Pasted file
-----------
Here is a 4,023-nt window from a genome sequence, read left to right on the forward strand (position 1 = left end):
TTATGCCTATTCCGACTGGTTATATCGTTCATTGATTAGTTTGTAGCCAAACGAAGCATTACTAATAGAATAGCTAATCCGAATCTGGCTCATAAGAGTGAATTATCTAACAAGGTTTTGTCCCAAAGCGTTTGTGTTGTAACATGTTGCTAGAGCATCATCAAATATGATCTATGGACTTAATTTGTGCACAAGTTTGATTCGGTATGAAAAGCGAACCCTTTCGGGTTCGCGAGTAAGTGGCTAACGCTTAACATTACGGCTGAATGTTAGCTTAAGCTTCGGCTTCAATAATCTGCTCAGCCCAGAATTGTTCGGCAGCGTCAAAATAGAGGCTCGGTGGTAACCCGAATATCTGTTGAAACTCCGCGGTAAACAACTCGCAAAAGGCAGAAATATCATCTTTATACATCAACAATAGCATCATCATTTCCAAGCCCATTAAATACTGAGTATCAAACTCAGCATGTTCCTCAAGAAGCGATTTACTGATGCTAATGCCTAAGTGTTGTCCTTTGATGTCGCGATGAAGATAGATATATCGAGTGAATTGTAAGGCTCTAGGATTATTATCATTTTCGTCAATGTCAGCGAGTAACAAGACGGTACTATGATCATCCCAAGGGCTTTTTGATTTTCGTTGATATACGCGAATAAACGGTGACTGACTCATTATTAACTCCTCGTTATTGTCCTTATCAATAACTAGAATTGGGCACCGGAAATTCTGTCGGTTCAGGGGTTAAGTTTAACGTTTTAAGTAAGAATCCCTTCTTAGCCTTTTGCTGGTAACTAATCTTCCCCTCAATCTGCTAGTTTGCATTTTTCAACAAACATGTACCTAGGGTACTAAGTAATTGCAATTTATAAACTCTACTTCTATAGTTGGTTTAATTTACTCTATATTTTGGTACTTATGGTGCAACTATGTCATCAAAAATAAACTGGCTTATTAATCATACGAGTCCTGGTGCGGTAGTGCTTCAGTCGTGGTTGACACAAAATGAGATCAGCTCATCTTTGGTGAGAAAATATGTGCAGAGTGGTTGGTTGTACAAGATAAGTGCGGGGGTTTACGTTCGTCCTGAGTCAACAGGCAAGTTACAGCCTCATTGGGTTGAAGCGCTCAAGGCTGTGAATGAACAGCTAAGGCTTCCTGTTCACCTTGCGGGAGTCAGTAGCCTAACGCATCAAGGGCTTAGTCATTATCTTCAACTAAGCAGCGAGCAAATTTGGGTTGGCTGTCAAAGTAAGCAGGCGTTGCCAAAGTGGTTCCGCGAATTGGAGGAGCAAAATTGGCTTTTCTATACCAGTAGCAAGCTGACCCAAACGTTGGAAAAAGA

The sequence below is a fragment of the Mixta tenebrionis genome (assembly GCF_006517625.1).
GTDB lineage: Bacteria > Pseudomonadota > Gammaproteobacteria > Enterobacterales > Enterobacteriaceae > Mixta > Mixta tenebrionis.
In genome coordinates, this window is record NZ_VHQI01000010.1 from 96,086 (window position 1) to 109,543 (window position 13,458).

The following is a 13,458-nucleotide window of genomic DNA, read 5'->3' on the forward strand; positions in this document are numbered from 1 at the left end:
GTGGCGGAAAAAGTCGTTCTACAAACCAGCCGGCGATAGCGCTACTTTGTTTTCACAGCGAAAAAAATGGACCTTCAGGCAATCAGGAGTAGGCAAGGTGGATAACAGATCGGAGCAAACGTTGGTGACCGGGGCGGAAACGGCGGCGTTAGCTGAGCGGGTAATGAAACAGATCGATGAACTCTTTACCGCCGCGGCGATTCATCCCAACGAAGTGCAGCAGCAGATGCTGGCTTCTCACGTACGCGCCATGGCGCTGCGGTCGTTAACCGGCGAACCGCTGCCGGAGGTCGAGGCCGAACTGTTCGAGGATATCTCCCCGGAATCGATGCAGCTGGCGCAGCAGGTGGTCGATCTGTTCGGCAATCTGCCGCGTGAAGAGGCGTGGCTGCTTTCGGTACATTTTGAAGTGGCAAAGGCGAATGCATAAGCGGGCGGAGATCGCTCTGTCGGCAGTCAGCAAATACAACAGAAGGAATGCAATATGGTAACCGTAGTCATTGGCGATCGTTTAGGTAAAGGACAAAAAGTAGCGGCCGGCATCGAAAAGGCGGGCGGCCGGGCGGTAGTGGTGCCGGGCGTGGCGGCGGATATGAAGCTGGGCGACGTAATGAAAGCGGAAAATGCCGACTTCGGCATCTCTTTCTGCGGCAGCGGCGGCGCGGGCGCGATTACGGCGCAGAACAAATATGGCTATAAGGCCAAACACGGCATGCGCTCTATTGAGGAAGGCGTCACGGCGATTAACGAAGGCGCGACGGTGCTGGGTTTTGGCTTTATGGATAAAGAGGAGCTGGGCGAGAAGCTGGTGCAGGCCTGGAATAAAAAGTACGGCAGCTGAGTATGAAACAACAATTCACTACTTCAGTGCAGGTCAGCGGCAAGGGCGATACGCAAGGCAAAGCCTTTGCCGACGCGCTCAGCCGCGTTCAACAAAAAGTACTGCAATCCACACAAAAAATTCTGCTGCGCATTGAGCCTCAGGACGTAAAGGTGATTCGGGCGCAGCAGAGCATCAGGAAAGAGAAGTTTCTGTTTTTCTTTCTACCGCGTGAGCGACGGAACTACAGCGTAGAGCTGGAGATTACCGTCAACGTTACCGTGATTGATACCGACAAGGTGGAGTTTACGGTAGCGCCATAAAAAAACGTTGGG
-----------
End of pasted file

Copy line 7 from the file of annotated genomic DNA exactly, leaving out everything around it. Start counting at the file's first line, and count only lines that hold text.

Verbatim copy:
GTGGCGGAAAAAGTCGTTCTACAAACCAGCCGGCGATAGCGCTACTTTGTTTTCACAGCGAAAAAAATGGACCTTCAGGCAATCAGGAGTAGGCAAGGTGGATAACAGATCGGAGCAAACGTTGGTGACCGGGGCGGAAACGGCGGCGTTAGCTGAGCGGGTAATGAAACAGATCGATGAACTCTTTACCGCCGCGGCGATTCATCCCAACGAAGTGCAGCAGCAGATGCTGGCTTCTCACGTACGCGCCATGGCGCTGCGGTCGTTAACCGGCGAACCGCTGCCGGAGGTCGAGGCCGAACTGTTCGAGGATATCTCCCCGGAATCGATGCAGCTGGCGCAGCAGGTGGTCGATCTGTTCGGCAATCTGCCGCGTGAAGAGGCGTGGCTGCTTTCGGTACATTTTGAAGTGGCAAAGGCGAATGCATAAGCGGGCGGAGATCGCTCTGTCGGCAGTCAGCAAATACAACAGAAGGAATGCAATATGGTAACCGTAGTCATTGGCGATCGTTTAGGTAAAGGACAAAAAGTAGCGGCCGGCATCGAAAAGGCGGGCGGCCGGGCGGTAGTGGTGCCGGGCGTGGCGGCGGATATGAAGCTGGGCGACGTAATGAAAGCGGAAAATGCCGACTTCGGCATCTCTTTCTGCGGCAGCGGCGGCGCGGGCGCGATTACGGCGCAGAACAAATATGGCTATAAGGCCAAACACGGCATGCGCTCTATTGAGGAAGGCGTCACGGCGATTAACGAAGGCGCGACGGTGCTGGGTTTTGGCTTTATGGATAAAGAGGAGCTGGGCGAGAAGCTGGTGCAGGCCTGGAATAAAAAGTACGGCAGCTGAGTATGAAACAACAATTCACTACTTCAGTGCAGGTCAGCGGCAAGGGCGATACGCAAGGCAAAGCCTTTGCCGACGCGCTCAGCCGCGTTCAACAAAAAGTACTGCAATCCACACAAAAAATTCTGCTGCGCATTGAGCCTCAGGACGTAAAGGTGATTCGGGCGCAGCAGAGCATCAGGAAAGAGAAGTTTCTGTTTTTCTTTCTACCGCGTGAGCGACGGAACTACAGCGTAGAGCTGGAGATTACCGTCAACGTTACCGTGATTGATACCGACAAGGTGGAGTTTACGGTAGCGCCATAAAAAAACGTTGGG